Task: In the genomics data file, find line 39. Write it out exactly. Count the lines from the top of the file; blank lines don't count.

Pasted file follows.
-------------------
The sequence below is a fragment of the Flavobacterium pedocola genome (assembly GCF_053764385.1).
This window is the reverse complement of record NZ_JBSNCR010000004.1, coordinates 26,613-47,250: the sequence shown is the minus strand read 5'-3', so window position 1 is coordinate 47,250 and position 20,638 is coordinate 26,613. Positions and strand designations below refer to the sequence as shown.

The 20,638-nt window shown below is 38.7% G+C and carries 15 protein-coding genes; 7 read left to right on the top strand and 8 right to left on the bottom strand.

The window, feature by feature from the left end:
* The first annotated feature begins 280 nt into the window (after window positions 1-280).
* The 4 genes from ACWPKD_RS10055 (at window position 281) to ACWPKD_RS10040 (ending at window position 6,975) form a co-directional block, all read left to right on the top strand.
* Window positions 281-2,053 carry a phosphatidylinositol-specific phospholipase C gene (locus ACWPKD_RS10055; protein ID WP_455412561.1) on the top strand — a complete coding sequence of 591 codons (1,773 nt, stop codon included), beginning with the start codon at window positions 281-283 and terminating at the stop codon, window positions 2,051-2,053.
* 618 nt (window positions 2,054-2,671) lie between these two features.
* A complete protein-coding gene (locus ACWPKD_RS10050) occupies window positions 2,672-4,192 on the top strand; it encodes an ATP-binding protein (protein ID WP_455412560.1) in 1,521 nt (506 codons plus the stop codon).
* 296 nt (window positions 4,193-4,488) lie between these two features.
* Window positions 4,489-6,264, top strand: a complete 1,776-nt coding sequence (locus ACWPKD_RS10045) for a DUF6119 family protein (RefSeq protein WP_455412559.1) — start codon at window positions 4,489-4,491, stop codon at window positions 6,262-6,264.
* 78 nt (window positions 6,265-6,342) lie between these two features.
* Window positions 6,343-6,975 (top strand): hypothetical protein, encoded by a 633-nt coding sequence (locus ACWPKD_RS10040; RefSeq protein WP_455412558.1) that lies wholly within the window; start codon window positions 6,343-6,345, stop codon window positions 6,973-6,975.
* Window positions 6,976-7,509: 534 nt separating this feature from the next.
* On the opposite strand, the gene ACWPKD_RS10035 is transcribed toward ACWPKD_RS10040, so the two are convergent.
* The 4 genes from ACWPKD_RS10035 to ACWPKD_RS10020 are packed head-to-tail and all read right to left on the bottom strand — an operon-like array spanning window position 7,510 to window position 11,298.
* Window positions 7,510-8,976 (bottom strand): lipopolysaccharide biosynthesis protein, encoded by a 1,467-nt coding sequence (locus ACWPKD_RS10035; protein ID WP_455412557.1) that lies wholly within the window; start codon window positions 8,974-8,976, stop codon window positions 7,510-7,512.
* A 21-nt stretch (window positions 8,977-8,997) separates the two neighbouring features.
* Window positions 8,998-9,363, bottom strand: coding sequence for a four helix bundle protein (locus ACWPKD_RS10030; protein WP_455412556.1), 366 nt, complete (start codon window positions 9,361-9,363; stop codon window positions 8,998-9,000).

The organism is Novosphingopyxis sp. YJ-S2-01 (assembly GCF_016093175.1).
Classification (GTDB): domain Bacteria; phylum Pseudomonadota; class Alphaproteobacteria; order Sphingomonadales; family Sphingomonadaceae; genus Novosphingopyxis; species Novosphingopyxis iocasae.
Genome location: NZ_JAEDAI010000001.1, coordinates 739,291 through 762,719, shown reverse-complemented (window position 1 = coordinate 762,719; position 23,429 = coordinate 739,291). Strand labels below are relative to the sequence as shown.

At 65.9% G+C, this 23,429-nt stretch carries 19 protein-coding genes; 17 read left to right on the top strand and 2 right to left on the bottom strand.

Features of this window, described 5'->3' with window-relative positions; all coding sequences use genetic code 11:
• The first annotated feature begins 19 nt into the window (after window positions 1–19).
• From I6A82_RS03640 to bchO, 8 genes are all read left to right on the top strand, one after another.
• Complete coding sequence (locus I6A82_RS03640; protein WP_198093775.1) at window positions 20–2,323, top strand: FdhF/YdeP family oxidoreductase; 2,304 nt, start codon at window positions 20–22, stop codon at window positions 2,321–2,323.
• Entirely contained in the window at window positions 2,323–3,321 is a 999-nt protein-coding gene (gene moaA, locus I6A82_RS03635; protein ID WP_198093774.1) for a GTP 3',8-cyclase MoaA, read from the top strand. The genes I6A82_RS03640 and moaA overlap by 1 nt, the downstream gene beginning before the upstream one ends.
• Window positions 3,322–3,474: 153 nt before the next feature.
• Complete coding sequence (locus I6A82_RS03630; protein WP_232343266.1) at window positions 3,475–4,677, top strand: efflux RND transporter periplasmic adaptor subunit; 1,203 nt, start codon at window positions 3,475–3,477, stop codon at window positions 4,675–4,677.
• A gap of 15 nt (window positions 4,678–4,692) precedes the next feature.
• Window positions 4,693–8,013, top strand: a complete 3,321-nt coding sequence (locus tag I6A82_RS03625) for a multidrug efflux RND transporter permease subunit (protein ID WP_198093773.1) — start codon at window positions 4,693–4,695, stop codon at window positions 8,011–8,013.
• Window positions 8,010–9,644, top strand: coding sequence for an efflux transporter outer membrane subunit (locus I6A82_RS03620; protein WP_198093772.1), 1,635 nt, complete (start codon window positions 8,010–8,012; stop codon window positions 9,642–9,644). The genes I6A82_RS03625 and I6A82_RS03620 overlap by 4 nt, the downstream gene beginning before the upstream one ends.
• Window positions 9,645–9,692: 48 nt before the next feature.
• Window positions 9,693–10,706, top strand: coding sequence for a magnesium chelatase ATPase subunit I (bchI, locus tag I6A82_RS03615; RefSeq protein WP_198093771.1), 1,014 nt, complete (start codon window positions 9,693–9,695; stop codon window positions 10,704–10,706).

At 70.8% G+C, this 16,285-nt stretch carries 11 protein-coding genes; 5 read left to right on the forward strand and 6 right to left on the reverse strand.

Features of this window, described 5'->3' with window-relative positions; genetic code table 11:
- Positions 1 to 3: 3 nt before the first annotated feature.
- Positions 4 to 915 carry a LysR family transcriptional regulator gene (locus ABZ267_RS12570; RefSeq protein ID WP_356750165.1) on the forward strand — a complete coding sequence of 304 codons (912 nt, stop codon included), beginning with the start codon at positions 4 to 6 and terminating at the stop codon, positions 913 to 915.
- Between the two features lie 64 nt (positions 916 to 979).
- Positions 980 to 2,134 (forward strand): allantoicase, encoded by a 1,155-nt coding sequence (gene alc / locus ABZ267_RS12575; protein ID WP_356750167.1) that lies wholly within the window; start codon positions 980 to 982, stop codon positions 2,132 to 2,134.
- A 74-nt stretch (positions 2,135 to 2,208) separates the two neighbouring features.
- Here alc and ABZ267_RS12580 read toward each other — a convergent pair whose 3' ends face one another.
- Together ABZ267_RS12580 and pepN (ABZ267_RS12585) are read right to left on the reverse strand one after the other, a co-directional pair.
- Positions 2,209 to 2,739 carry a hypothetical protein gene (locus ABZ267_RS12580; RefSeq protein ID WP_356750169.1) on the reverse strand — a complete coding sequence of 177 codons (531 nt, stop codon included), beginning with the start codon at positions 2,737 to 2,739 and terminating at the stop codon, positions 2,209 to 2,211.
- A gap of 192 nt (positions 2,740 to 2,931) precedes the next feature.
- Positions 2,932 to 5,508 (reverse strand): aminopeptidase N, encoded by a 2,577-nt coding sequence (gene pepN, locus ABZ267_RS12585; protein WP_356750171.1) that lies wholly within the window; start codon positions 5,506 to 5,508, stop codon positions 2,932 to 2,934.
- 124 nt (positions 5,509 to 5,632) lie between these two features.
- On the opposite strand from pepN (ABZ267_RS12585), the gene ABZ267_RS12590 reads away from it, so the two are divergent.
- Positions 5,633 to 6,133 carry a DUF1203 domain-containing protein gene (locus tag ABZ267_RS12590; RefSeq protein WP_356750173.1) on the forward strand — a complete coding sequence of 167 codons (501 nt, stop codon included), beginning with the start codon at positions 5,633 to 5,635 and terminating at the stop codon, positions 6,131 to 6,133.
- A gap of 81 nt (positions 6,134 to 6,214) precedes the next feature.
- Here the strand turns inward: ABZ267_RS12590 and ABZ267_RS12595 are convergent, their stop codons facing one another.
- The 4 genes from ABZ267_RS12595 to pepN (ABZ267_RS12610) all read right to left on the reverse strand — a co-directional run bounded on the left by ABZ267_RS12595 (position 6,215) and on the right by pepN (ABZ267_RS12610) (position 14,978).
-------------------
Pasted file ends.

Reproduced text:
- Positions 4 to 915 carry a LysR family transcriptional regulator gene (locus ABZ267_RS12570; RefSeq protein ID WP_356750165.1) on the forward strand — a complete coding sequence of 304 codons (912 nt, stop codon included), beginning with the start codon at positions 4 to 6 and terminating at the stop codon, positions 913 to 915.